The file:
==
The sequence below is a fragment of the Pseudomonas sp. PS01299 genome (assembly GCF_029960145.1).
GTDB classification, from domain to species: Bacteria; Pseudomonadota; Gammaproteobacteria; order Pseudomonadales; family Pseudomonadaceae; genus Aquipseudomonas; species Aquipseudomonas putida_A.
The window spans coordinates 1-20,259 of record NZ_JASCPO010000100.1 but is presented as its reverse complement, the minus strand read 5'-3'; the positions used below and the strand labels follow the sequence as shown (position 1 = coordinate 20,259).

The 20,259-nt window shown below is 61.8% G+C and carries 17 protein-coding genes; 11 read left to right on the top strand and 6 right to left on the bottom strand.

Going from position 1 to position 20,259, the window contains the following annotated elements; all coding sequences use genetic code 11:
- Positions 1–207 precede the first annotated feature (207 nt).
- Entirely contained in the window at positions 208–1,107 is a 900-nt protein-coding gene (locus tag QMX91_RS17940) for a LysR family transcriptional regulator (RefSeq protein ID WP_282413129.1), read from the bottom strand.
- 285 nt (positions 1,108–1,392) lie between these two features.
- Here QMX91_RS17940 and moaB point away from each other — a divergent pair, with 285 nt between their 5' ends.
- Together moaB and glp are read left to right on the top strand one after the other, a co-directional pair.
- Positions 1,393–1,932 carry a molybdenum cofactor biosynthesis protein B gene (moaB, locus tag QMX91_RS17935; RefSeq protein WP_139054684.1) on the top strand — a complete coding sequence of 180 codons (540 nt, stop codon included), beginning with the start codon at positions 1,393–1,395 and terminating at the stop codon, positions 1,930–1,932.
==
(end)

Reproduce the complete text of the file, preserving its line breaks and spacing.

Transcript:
The sequence below is a fragment of the Pseudomonas sp. PS01299 genome (assembly GCF_029960145.1).
GTDB classification, from domain to species: Bacteria; Pseudomonadota; Gammaproteobacteria; order Pseudomonadales; family Pseudomonadaceae; genus Aquipseudomonas; species Aquipseudomonas putida_A.
The window spans coordinates 1-20,259 of record NZ_JASCPO010000100.1 but is presented as its reverse complement, the minus strand read 5'-3'; the positions used below and the strand labels follow the sequence as shown (position 1 = coordinate 20,259).

The 20,259-nt window shown below is 61.8% G+C and carries 17 protein-coding genes; 11 read left to right on the top strand and 6 right to left on the bottom strand.

Going from position 1 to position 20,259, the window contains the following annotated elements; all coding sequences use genetic code 11:
- Positions 1–207 precede the first annotated feature (207 nt).
- Entirely contained in the window at positions 208–1,107 is a 900-nt protein-coding gene (locus tag QMX91_RS17940) for a LysR family transcriptional regulator (RefSeq protein ID WP_282413129.1), read from the bottom strand.
- 285 nt (positions 1,108–1,392) lie between these two features.
- Here QMX91_RS17940 and moaB point away from each other — a divergent pair, with 285 nt between their 5' ends.
- Together moaB and glp are read left to right on the top strand one after the other, a co-directional pair.
- Positions 1,393–1,932 carry a molybdenum cofactor biosynthesis protein B gene (moaB, locus tag QMX91_RS17935; RefSeq protein WP_139054684.1) on the top strand — a complete coding sequence of 180 codons (540 nt, stop codon included), beginning with the start codon at positions 1,393–1,395 and terminating at the stop codon, positions 1,930–1,932.